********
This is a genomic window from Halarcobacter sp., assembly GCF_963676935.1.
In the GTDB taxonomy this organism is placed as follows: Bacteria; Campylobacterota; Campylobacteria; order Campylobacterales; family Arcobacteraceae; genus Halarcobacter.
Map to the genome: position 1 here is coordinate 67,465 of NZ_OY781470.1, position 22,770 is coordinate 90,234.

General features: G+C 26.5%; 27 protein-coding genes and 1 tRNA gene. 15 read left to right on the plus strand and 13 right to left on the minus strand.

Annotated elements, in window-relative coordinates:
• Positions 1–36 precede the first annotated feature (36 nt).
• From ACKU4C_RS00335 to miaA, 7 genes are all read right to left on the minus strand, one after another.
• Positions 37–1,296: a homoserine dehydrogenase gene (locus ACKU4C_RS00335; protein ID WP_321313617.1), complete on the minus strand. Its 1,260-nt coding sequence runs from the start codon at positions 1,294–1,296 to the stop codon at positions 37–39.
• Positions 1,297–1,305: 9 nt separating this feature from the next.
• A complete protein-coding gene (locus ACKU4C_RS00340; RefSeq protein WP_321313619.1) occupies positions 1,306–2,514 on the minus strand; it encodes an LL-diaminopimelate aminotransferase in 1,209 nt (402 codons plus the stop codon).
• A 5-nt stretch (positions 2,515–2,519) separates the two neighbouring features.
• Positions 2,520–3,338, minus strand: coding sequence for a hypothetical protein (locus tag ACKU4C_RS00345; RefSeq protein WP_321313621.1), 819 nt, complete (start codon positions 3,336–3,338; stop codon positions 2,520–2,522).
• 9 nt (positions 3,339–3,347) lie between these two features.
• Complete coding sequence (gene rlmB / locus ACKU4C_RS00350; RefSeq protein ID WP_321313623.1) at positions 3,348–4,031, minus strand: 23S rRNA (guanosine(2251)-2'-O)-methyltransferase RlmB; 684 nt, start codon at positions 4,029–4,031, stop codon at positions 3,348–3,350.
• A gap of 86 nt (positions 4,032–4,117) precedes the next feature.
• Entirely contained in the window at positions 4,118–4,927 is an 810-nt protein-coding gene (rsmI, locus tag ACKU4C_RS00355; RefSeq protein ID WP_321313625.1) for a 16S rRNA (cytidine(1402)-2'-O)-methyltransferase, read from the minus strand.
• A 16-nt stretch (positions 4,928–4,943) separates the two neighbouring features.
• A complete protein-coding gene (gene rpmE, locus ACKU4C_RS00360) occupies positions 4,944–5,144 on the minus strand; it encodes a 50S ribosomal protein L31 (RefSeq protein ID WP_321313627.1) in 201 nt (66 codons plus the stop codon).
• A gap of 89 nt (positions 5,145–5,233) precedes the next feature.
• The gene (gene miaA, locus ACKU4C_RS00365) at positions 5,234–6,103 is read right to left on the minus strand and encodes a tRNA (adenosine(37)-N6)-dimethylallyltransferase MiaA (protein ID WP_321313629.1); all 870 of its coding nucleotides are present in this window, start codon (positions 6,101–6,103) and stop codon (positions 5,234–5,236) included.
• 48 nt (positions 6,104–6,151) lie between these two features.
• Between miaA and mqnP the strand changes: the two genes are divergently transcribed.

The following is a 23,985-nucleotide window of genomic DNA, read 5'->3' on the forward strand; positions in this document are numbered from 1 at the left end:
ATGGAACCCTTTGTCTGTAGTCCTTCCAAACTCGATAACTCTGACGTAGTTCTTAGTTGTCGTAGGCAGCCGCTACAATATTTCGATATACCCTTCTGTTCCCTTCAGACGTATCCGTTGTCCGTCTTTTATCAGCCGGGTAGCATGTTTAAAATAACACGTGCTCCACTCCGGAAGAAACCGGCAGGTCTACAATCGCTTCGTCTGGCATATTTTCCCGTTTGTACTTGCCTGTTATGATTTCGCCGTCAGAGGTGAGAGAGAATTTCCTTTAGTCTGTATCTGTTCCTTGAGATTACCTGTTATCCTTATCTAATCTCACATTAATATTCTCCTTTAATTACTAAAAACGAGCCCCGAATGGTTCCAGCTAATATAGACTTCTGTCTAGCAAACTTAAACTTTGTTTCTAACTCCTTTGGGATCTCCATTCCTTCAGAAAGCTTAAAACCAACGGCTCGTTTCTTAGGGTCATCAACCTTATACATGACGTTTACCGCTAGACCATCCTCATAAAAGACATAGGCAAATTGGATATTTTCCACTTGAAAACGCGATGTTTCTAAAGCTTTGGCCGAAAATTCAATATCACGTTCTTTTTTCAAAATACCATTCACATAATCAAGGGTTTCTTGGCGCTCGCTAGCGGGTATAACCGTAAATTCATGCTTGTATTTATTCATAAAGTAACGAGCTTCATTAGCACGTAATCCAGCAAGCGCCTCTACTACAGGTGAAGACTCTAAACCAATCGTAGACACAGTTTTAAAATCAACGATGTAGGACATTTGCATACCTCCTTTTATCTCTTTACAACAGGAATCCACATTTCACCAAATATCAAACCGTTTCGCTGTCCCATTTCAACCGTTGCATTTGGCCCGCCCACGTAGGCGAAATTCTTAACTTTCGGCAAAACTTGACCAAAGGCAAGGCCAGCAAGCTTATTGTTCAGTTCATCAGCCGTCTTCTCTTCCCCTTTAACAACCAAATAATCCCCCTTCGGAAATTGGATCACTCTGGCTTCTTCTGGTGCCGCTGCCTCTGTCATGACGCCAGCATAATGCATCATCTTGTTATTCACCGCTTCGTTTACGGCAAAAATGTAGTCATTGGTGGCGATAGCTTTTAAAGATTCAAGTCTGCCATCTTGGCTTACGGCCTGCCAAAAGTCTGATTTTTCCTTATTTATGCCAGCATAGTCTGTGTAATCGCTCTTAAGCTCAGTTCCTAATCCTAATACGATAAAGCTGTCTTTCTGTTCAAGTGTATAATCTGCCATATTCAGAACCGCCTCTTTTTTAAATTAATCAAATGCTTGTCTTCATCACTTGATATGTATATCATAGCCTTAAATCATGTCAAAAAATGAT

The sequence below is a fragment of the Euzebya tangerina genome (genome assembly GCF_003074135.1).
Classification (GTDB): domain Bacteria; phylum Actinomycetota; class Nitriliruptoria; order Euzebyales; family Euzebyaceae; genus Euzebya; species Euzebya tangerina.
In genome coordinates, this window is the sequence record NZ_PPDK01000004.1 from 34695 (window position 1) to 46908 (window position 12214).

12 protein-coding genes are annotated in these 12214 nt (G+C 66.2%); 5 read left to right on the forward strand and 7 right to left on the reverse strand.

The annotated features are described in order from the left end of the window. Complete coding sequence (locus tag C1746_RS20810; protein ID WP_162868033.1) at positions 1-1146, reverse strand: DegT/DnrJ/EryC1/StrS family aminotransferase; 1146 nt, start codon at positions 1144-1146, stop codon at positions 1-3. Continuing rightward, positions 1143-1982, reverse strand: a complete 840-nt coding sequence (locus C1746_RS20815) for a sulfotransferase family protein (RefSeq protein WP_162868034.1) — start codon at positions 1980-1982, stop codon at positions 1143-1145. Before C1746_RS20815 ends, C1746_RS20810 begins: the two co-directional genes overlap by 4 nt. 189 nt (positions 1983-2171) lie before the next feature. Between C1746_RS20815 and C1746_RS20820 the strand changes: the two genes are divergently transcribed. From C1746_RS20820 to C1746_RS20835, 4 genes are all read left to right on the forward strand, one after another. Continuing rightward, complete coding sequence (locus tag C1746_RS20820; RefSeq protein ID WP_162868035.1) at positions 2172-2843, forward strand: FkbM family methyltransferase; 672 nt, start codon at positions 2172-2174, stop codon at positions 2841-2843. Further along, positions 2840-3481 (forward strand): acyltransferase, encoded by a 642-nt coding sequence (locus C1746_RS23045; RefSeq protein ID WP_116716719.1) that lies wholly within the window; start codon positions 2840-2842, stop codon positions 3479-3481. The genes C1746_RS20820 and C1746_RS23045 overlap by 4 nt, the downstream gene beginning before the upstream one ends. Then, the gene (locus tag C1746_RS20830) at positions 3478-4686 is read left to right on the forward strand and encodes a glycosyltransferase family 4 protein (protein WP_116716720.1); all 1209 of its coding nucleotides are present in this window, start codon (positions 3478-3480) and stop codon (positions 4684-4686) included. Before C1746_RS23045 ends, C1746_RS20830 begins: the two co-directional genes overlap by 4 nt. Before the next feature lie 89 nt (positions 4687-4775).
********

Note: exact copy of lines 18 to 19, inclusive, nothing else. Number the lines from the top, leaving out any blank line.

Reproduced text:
• A complete protein-coding gene (gene rpmE, locus ACKU4C_RS00360) occupies positions 4,944–5,144 on the minus strand; it encodes a 50S ribosomal protein L31 (RefSeq protein ID WP_321313627.1) in 201 nt (66 codons plus the stop codon).
• A gap of 89 nt (positions 5,145–5,233) precedes the next feature.